Go Paperless, Be More Productive
We often equate large volumes of paper to stress, disorganization and clutter – which makes a good case for going paperless on its own. But there are many more reasons to jump on the paperless bandwagon.
According to the U.S. Environmental Protection Agency, the average office worker uses 10,000 pieces of paper per year. The Paperless Project, a grassroots coalition of companies aimed at reducing paper use among businesses, reports that approximately 15 per cent of a typical company’s revenues are spent managing, distributing and creating documents; and the average document is printed five times and copied nine to eleven times.
Some of the many disadvantages associated with using too much paper include:
Paper takes up too much space. You need to find space to store, file and organize paper; and the more you keep on file, the more it piles up.
Paper takes up valuable employee time. In order to keep paper files organized, you need diligent and detail-oriented employees to dedicate time and resources to doing the filing. And this means they either aren’t spending time on more important tasks, or that you may have to hire another body to keep on top of the mounds of physical documents.
Paper adds expenses. It’s not just the price of paper and ink itself, but also cabinets, file folders and labels to go with them. A standard file cabinet with four drawers occupies about nine square feet of space and costs $1,500/yr., reports the coalition. The cost of a misfiled document? $125. A lost one? That’s a cool $350-$700.
Sensitive documents on paper can be more vulnerable. In many cases, it’s a lot easier to steal a paper document than it is a digital file, and it’s also easier for paper documents to be toast in the event of a disaster like a fire or flood. According to The Paperless Project, more than 70 per cent of today’s businesses would outright fail in less than a month’s time if they lost important records in such a disaster.
Tips for Going Paperless
Going paperless doesn’t have to literally mean eliminating 100 per cent of the crisp, white sheets from your office space. But to experience all of the benefits associated with going paperless, you should strive to reduce the amount of paper you use on a day-to-day basis.
There are a number of ways to reduce the amount of paper used in your business, including:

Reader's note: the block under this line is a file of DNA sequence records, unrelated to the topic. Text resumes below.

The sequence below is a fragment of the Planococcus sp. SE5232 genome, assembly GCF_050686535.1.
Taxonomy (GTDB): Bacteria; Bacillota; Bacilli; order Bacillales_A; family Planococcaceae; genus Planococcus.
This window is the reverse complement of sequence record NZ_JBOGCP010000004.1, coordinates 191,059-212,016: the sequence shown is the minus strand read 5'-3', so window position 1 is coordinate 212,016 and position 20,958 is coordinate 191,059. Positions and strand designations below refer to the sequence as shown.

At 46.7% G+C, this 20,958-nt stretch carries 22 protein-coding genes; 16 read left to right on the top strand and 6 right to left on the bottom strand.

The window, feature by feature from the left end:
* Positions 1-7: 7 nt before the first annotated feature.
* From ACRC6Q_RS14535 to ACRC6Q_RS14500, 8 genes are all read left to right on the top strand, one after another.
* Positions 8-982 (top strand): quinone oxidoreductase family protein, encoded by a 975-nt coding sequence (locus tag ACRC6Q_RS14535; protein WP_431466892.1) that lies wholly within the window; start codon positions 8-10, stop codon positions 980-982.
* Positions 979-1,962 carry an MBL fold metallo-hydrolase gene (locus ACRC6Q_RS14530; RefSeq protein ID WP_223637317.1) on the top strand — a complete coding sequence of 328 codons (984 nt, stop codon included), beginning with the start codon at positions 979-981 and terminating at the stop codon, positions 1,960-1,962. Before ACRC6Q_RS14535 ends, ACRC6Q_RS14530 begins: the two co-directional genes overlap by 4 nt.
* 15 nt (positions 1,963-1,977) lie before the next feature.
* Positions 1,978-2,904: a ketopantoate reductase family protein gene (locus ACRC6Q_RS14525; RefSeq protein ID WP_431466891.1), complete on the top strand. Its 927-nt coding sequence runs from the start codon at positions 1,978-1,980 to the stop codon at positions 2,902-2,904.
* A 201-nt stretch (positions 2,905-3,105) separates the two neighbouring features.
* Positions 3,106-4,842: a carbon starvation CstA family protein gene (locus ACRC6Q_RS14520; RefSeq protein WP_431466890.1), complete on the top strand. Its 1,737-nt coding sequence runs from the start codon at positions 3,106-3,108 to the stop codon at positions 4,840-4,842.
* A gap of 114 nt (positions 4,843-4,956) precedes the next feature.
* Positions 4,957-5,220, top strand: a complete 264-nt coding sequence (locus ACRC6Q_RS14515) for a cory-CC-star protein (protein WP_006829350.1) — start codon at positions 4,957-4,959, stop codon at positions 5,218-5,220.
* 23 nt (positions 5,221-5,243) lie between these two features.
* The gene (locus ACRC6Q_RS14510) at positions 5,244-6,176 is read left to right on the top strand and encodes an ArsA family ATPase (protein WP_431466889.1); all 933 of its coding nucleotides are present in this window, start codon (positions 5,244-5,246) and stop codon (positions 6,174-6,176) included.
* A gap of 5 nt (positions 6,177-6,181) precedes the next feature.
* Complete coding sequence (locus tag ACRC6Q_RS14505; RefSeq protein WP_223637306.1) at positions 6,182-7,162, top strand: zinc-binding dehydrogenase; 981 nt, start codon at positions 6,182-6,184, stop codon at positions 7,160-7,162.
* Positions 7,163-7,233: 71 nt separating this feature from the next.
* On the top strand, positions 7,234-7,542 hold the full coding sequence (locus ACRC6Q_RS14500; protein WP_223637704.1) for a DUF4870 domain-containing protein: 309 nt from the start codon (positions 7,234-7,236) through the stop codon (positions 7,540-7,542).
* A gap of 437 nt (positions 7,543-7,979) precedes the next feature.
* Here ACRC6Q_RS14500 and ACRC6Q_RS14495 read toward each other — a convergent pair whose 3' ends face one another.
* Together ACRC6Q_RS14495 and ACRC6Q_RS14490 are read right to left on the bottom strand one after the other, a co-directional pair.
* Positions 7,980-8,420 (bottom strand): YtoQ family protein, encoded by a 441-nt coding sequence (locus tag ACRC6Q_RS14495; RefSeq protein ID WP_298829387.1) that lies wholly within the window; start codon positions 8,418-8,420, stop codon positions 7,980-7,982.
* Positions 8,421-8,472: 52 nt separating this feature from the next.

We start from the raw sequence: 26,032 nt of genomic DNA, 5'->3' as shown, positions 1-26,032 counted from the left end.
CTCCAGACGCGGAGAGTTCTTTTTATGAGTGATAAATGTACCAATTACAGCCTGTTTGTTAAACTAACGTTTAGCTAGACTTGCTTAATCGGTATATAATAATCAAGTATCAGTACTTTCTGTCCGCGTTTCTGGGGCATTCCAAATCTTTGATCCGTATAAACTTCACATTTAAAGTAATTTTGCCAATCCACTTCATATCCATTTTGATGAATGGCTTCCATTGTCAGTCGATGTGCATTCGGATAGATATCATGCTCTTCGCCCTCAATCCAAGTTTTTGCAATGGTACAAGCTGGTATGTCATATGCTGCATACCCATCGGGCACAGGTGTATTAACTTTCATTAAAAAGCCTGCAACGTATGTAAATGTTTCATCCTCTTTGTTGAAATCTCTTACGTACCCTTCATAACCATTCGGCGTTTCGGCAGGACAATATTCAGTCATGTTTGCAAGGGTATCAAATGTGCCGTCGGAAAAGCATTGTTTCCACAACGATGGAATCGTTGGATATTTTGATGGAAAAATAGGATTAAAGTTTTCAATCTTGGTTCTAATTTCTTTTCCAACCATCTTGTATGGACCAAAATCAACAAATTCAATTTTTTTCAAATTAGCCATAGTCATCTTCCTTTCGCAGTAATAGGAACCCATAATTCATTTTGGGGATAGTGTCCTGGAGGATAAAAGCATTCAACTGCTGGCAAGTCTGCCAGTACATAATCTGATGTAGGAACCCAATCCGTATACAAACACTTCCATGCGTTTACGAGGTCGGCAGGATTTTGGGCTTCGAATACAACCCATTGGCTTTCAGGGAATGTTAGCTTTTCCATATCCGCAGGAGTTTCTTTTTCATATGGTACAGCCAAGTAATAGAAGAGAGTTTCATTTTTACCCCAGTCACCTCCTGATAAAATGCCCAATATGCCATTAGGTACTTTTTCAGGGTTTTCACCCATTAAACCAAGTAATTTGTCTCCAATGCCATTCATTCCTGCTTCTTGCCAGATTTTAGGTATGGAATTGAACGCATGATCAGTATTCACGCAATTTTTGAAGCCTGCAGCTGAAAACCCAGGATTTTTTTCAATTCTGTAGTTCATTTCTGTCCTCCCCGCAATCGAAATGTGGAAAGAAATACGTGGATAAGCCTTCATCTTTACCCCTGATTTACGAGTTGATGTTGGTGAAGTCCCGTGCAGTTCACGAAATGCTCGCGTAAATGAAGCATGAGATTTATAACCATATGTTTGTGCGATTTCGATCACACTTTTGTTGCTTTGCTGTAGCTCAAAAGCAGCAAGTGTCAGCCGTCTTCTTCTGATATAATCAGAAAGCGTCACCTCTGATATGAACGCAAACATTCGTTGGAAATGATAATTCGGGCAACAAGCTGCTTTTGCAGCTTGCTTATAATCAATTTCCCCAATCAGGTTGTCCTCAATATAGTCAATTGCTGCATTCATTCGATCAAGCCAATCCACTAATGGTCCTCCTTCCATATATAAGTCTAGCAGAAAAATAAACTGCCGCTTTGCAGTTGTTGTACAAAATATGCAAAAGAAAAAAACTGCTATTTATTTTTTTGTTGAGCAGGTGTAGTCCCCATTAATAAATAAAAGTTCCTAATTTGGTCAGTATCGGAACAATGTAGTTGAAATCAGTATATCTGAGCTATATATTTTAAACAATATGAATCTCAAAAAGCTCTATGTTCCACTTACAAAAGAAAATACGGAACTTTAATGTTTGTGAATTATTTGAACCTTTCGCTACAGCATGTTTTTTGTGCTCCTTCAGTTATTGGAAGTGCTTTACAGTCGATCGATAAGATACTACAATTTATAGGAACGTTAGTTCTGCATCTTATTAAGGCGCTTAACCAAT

Issuing e-receipts. Rather than printing a receipt for a customer, consider giving them the option to receive an e-mail receipt instead, which eliminates paper use on both ends of the equation.
Using note-taking apps. Today’s classrooms are filled with kids tapping away on lightweight laptops instead of furiously jotting down notes with a pen and paper. This same method can work for business. While a standard Word doc or Notes app can suffice, there are plenty of note-taking apps that can be used to enhance the process, and even programs that can convert handwritten notes on a tablet into digital text.
Implementing cloud-based collaboration tools. Rather than printing copies of a document to share with the team, consider sharing the document electronically by using a cloud-based service like Microsoft Office 365, then let everyone weigh in, leave notes and make edits accordingly.
Using online invoicing & accounting. Further to e-receipts, ask your clients if they would accept or prefer online invoices. Not only will this reduce paper count, but it will also reduce your mailing costs and potentially help speed up the payment process. Bell, for example, recently launched an enhanced self-serve online billing interface, allowing its small business customers to easily choose if they wish to go that route instead of having paper bills sent to their business each month.
Implementing innovative printing hardware. Look for eco-friendly printers and invest in a full-sized or portable document scanner to turn paper files you might have on hand now into digital versions, or to digitize physical documents that need to be shared instead of copying them.
The bottom line
We haven’t quite reached a time when a fully-paperless office is viable. There are still documents that need to be printed and kept on paper, for legal or regulatory reasons. And sometimes certain things are just more impactful in print. (The traditional newspaper and magazine, after all, is still a preferred experience for some.)
But there are plenty of ways to go perhaps not fully paper-less, but paper-smart. And they can not only save your business money and reduce clutter, but also help boost productivity and efficiency levels all around.
Do you have tips to go paperless? Let us know in the comments section below.